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On the spot
Professor Nicola Ralph, consultant dermatologist, gives her insights and advice on acne, with tips to happier, healthier skin.
Professor Nicola Ralph, consultant dermatologist, gives her insights and advice on acne, with tips to happier, healthier skin.

On the spot

Professor Nicola Ralph, consultant dermatologist, gives her insights and advice on acne, with tips to happier, healthier skin.

Acne is a very common inflammatory skin condition which affects primarily the face but also the chest, back, upper arms, and legs. Acne is one of the top ten chronic diseases in the world, affecting approximately 9.4 per cent of the global population. The causes are multifactorial including a genetic predisposition to acne. 

At puberty, hormone levels increase, resulting in increased sebum (oil) production from the sebaceous gland which sits at the base of the hair follicle. This leads to stickiness of the skin cells within the hair follicles, causing the formation of a comedone. A comedone is the primary lesion of acne and is more commonly known as a blackhead. Bacteria such as Cutibacterium acnes, which lives on everyone’s skin, may get into a blocked pore/blackhead, resulting in the formation of a papule – a red spot; or a pustule – a white spot also known as a whitehead. Some individuals form deeper lesions called cysts or nodules which may be painful or tender to the touch. 

All inflammatory lesions may lead to scarring which can be both physically and emotionally debilitating. Over 85 per cent of teenagers report acne of varying severity but it is also very common in adults, especially women, affecting approximately 20-40 per cent of adult females. It may occur during pregnancy, can be linked to the use of hormonal contraceptives, and is also seen in association with polycystic ovarian syndrome (PCOS). 

Treatment for acne can depend on the severity of the condition and whether the type of acne is scarring or non-scarring. For non-scarring mild acne, it is best to begin with a basic skincare routine.

  • Every night, double cleanse the skin with micellar water to remove make-up, oil and suncreen. 
  • Follow with a second cleanse: ideally a cream cleanser works well for those with sensitive skin.
  • An over-the-counter product that contains alpha hydroxy acids (AHAs) such as glycolic or lactic acid, or beta hydroxy acids (BHAs) such as salicylic acid may be also added to reduce oil production, unblock pores, reduce pigmentation and improve fine lines and wrinkles.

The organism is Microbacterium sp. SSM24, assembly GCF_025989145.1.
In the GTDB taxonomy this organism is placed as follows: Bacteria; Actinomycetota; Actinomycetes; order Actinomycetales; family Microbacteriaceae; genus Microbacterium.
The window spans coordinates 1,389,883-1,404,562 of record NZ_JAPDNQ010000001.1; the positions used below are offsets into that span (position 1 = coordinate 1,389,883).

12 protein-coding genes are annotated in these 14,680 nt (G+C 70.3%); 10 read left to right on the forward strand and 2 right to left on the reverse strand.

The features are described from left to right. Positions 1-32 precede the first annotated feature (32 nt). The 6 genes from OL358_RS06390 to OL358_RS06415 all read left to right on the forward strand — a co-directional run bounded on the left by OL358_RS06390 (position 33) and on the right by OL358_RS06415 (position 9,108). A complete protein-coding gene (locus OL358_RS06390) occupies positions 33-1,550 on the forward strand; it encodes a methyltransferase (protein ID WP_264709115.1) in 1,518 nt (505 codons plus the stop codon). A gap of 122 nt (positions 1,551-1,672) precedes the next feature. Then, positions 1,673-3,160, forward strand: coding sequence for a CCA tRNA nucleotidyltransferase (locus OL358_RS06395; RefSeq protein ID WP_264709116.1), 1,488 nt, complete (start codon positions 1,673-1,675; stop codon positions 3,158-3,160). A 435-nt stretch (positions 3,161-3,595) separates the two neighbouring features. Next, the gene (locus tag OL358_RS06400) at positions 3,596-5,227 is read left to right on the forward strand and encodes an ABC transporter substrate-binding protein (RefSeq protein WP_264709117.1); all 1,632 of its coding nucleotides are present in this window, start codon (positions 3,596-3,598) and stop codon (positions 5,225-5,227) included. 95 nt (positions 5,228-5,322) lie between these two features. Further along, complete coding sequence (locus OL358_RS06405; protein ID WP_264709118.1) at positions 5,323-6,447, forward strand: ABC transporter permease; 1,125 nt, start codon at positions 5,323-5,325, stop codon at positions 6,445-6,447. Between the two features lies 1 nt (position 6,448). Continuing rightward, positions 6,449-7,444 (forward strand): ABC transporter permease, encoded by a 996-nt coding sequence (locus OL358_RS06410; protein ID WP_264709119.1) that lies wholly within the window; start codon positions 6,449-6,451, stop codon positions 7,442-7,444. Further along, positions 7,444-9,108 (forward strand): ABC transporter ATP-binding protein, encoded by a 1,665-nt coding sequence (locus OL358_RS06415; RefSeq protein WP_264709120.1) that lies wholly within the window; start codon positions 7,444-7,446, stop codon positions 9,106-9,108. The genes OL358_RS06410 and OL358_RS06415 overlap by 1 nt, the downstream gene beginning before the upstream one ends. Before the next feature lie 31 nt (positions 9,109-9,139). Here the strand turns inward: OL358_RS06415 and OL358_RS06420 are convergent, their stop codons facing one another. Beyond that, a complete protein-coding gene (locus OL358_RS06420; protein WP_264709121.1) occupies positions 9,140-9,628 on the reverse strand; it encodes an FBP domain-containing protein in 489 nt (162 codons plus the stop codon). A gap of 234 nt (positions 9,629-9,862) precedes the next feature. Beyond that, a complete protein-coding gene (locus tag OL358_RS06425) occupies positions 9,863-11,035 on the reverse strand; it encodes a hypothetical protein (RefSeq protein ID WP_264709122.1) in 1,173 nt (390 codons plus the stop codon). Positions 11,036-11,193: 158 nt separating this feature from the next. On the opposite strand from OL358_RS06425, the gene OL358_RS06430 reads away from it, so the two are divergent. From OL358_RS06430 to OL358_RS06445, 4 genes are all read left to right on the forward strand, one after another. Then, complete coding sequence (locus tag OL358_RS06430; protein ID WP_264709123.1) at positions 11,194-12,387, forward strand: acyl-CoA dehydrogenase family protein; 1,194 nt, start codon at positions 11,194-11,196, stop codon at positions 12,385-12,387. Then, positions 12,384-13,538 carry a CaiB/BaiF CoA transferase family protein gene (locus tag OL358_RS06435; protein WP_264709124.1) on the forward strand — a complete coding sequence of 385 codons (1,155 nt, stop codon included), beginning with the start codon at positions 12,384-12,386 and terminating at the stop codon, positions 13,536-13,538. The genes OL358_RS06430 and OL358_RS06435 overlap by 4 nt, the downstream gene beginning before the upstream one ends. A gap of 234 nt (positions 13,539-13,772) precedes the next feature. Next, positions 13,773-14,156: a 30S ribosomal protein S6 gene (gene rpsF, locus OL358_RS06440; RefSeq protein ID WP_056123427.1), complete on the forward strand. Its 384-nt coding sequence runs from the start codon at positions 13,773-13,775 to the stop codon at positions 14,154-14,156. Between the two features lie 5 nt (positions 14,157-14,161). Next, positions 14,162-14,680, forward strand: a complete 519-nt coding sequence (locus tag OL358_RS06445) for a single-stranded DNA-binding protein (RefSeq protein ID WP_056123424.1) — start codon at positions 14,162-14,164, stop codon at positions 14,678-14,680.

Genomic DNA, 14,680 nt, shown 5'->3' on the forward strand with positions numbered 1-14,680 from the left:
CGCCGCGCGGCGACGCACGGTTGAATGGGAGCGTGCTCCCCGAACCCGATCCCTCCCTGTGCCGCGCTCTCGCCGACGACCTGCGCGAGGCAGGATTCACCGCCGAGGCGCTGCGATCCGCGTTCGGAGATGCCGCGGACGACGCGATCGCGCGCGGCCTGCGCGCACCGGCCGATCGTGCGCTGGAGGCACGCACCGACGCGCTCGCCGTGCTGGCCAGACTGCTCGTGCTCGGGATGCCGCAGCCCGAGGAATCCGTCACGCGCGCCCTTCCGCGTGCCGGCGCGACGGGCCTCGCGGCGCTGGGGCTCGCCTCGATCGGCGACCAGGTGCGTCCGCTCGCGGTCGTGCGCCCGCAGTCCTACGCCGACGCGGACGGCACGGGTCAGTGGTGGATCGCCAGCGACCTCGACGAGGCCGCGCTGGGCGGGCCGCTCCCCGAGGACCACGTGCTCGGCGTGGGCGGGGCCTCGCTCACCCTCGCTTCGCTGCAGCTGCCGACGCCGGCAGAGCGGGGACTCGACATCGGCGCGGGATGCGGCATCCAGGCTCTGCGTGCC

• Topical prescription therapies, including antibiotics, retinoids and combination therapies, may be added for those who fail to respond to over-the-counter products only.
  • For moderate inflammatory acne, oral antibiotics including tetracyclines may be helpful, and for women, speak to your GP about hormonal therapies such as the combined oral contraceptive pill (containing ethinyl oestradiol).
  • Oral therapies such as spironolactone (suitable for women only) work by blocking hormones called androgens, and oral retinoid (isotretinoin) can be used to manage acne that hasn’t responded to other therapies, or acne that is causing scarring of the skin. Spironolactone is not licensed for the treatment of acne but is used off license by dermatologists.

In the last year, ‘maskne’ has become a more frequent occurrence, especially for those who wear masks for prolonged periods of time such as frontline healthcare workers. ‘Maskne’ is a form of Acne Mechanica that occurs due to the friction of the tight-fitting mask against the skin surface which stimulates the sebaceous glands to produce more oil. This, combined with the increased humidity underneath the mask, leads to the perfect micro-environment for bacteria to grow, resulting in the formation of comedones and inflammatory lesions on the lower part of the face: the chin, jawline, lower cheeks, and neck. Treatment includes adapting the skincare routine by performing a nightly double cleanse, adding AHAs and/or BHAs and looking to oil-free skincare products. Use a clean mask every day and try to have make-up free days where possible.

Professor Ralph’s tips for healthy skin

  • A basic daily skincare routine should include a nightly double cleanse. Always remove your make-up at the end of the day. Slowly introduce active ingredients such as topical retinoids, vitamin C (antioxidant), and the use of AHAs and BHAs into your regime. 
  • Remember, too much too soon can cause skin irritation such as redness, itchy or sensitive skin, so only use a pea-sized amount every two to three nights until your skin adapts. 
  • When using retinoids, whether it is to treat acne or the signs of ageing like fine lines and wrinkles, always use a daily sun protection factor (physical/mineral). 
  • If you have acne prone skin, look for oil-free skincare: sunscreen, moisturisers and make-up.
  • Wash your make-up brushes regularly to avoid build-up of oil, debris and bacteria on the bristles which can lead to acne breakouts. A healthy diet with plenty of lean protein, fruit and vegetables will promote skin healing.
  • 80-90 per cent of wrinkles are caused by UV exposure so avoid the sun to slow ageing and prevent skin cancer formation.